Royal Berkshire Hospital in Reading overpays by £18m on new system

Royal Berkshire Hospital Royal Berkshire Hospital budgeted £28m for an electronic system auditors valued at £10m

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An NHS hospital trust has spent £18m more than it needed to on a new electronic patient records system.

Reading's Royal Berkshire Hospital paid £28m for the technology but the BBC has learnt auditors valued it at £10m.

Hospital chief executive Ed Donald said he was disappointed but the hospital had budgeted for the amount.

Staff and patients have complained the Millennium system crashes but its developer Cerner said it provided "world-class care for patients".

'Lots of frustrations'


The idea for the new system was to make it easier for staff to see when a bed had been freed up or when a surgeon would be ready for their next operation.

But while it cost the hospital £28m to set up, it now turns out the system was only worth £10m.

Staff also complained their computers sometimes crashed or ran so slowly they couldn't spend as much time with patients.

This new system was also partly to blame for people booking appointments only to turn up and discover the hospital's computers had no record of the appointment.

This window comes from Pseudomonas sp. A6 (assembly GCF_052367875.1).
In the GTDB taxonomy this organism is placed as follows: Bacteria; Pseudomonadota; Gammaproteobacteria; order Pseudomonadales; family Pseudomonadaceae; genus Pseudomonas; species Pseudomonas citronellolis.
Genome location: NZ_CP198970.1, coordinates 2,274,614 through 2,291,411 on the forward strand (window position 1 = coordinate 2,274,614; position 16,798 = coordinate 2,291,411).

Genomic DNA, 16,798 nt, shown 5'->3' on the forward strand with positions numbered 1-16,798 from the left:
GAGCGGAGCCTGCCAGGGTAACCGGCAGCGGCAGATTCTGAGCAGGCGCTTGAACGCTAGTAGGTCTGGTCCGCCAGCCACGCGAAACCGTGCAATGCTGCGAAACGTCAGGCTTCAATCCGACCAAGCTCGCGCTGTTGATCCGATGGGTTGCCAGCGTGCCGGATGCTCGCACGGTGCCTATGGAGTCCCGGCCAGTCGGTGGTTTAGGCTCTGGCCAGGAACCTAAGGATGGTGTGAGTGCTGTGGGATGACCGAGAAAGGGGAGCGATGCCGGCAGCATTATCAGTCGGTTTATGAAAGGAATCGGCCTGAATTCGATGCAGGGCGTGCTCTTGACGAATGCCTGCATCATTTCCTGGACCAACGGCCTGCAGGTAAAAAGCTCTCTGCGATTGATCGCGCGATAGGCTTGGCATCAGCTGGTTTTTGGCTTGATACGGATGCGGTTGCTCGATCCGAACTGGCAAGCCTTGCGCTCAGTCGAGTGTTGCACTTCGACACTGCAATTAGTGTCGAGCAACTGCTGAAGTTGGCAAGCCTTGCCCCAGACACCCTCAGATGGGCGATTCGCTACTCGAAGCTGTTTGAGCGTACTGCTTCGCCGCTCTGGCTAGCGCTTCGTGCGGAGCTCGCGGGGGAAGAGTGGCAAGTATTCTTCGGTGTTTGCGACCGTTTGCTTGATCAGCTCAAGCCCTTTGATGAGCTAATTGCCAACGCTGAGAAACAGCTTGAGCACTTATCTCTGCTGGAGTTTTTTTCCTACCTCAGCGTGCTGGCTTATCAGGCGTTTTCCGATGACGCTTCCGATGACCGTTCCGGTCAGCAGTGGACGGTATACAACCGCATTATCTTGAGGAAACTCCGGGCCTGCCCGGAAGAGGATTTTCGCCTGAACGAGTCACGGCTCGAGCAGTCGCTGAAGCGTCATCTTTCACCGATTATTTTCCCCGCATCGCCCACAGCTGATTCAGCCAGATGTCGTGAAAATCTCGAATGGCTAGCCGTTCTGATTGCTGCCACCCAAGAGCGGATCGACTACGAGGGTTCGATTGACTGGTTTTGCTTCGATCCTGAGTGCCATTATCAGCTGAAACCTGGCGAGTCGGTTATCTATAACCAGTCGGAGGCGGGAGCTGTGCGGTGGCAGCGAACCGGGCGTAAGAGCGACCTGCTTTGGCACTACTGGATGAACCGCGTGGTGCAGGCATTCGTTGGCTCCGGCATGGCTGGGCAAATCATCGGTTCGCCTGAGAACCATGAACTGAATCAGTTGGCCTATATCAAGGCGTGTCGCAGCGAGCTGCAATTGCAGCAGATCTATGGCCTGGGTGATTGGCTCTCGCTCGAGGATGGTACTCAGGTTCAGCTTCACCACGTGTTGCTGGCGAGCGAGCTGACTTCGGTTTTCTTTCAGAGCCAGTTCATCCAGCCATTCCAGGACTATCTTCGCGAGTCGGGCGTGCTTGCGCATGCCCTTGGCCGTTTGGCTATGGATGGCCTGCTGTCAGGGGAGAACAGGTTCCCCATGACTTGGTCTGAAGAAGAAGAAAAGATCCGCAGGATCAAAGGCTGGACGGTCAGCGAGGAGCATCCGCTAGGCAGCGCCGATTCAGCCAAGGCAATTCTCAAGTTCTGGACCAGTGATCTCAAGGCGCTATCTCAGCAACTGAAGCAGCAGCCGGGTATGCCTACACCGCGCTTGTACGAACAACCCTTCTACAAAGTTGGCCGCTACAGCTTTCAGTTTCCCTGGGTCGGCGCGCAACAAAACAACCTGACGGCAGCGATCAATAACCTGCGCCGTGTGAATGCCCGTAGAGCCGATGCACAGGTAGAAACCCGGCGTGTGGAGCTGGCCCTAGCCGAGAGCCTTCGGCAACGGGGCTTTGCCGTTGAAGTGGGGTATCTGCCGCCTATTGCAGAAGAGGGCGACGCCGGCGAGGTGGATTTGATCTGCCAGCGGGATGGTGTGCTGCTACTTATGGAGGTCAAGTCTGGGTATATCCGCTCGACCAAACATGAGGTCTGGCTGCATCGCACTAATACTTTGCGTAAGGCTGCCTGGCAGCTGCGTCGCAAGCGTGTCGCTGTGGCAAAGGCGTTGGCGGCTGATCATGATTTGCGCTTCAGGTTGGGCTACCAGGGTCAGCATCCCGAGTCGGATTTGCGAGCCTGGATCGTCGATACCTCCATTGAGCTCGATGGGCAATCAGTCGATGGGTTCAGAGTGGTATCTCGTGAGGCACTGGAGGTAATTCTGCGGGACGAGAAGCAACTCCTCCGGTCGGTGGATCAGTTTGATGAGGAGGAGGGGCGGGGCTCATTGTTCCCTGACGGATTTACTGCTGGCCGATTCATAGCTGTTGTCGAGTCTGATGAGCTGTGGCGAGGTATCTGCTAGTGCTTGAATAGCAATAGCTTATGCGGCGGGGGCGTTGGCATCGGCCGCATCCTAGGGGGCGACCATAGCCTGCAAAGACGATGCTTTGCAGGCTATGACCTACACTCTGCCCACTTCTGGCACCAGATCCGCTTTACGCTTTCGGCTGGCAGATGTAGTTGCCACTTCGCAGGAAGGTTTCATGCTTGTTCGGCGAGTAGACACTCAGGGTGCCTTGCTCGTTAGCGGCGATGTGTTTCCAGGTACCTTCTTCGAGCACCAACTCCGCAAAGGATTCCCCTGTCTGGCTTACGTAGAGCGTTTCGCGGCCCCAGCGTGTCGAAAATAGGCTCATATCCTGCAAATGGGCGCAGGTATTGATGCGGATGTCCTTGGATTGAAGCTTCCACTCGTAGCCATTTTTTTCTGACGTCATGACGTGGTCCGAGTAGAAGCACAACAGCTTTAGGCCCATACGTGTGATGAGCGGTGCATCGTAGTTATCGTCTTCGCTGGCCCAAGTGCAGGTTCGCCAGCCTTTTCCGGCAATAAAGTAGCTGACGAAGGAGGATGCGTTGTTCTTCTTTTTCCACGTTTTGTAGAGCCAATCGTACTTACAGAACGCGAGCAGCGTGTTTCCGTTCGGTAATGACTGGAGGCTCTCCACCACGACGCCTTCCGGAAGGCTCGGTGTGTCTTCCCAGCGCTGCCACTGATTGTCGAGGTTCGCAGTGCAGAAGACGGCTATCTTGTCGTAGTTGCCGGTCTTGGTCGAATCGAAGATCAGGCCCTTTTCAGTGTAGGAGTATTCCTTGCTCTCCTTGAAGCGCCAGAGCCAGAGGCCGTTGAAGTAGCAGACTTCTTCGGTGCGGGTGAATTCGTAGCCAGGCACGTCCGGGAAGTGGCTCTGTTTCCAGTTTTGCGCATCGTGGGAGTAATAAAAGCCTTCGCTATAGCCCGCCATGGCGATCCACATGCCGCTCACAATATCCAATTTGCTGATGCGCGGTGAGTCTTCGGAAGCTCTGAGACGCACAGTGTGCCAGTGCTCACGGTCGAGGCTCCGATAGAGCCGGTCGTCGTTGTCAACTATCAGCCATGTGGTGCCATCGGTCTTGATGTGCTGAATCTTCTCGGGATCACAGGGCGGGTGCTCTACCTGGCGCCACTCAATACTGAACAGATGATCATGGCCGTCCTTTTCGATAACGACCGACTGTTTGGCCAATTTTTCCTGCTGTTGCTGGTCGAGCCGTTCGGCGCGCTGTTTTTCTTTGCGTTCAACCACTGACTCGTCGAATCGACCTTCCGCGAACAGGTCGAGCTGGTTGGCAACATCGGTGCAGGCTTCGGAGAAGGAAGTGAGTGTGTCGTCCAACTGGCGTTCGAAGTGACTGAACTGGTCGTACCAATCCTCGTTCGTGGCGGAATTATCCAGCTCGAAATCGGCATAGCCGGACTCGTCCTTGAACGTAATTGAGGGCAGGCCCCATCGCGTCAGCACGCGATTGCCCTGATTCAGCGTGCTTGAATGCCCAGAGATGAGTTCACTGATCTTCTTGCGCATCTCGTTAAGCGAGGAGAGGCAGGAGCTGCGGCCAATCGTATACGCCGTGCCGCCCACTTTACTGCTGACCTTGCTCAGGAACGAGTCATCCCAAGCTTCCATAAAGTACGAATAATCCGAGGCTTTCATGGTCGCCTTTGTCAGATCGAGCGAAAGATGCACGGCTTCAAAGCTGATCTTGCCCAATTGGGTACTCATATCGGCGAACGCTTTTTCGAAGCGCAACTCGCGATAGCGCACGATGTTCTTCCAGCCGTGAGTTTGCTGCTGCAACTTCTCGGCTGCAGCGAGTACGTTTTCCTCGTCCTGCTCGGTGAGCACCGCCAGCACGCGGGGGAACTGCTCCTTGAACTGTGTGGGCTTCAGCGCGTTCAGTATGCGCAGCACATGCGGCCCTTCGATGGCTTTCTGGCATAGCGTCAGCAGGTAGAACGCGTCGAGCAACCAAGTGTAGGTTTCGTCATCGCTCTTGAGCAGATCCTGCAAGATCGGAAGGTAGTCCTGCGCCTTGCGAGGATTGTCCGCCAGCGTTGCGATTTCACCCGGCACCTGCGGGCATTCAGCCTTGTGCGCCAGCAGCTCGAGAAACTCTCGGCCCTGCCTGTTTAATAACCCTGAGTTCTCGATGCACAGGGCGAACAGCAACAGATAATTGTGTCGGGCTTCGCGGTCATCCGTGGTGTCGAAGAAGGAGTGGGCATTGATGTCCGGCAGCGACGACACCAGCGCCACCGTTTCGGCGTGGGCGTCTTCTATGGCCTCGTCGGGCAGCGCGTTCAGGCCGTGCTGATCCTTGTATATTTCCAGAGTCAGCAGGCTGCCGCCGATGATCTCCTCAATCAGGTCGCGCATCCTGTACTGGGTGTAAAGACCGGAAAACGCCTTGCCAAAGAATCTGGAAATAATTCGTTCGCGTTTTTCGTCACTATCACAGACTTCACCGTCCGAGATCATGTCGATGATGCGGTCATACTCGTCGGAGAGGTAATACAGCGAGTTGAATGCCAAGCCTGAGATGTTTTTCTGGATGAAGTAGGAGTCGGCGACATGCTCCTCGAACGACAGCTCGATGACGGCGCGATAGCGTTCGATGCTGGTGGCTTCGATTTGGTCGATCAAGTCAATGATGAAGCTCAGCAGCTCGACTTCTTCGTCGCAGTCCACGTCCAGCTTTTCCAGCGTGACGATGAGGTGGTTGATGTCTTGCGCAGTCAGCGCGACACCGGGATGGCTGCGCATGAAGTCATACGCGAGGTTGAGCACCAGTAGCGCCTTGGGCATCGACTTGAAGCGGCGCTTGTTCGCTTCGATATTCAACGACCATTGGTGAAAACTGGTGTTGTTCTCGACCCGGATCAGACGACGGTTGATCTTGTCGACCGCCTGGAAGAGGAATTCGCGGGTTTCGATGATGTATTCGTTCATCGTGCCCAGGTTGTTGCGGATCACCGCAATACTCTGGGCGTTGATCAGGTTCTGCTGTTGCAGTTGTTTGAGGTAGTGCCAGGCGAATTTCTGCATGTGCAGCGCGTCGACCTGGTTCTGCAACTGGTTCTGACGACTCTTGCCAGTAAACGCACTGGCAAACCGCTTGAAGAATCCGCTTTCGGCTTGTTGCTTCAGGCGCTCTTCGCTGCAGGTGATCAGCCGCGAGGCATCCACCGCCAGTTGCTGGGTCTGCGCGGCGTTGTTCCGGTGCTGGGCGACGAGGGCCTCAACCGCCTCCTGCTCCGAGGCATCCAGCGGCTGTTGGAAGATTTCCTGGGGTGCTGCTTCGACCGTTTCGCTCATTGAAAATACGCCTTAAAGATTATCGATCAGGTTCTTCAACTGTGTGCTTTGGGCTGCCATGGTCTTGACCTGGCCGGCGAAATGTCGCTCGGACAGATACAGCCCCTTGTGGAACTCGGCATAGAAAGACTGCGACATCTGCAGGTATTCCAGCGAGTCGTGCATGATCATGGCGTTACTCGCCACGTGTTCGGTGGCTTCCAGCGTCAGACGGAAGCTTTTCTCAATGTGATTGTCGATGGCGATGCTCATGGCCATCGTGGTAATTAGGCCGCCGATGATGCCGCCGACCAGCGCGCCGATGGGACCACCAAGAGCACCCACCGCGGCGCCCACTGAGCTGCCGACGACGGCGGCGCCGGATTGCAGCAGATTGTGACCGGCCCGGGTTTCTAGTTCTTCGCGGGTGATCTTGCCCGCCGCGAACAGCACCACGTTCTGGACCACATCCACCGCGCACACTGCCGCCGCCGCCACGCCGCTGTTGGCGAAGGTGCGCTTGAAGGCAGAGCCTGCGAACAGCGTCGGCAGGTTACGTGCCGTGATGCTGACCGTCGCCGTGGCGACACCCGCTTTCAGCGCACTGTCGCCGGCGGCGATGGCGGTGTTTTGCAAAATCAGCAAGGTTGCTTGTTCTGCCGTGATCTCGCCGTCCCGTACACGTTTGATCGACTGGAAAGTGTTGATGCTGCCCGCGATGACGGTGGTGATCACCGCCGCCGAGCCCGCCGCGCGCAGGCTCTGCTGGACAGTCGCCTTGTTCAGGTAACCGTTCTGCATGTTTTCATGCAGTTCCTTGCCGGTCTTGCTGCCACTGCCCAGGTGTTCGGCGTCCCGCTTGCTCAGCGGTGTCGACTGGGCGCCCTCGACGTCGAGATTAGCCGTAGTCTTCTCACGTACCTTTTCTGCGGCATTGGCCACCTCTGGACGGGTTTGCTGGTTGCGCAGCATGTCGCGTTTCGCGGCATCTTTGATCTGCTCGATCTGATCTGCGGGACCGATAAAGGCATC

Royal Berkshire Hospital spent three years moving patient records to the electronic system as part of a Department of Health drive for a paperless NHS by 2018.

It went live with Millennium in June 2012 and using the system staff can find and update records on electronic tablets as they move around wards.

But the BBC has learnt auditors told the hospital Millennium was worth £18m less than it paid.

Chair of South Reading Patient Voice Carol Munt said the £18m could have been spent on "additional patient facilities, upgrading some of the buildings, new equipment - it's an endless list and for it to be wasted in this way is a tragic shame".

The technology has also had glitches including system crashes and loss of patient appointments, which Cerner is working on to fix.

Mr Donald said such large-scale projects "throw up lots of issues and there have been lots of frustrations along the way both for patients and staff".

He added: "We were over-ambitious in terms of the scale and pace with which we wanted to roll out the system but we've learned from that."

System developers Cerner said the technology, "when successfully implemented", gave "doctors and nurses real-time access to high-quality clinical information which is critical in the delivery of world-class care for patients".

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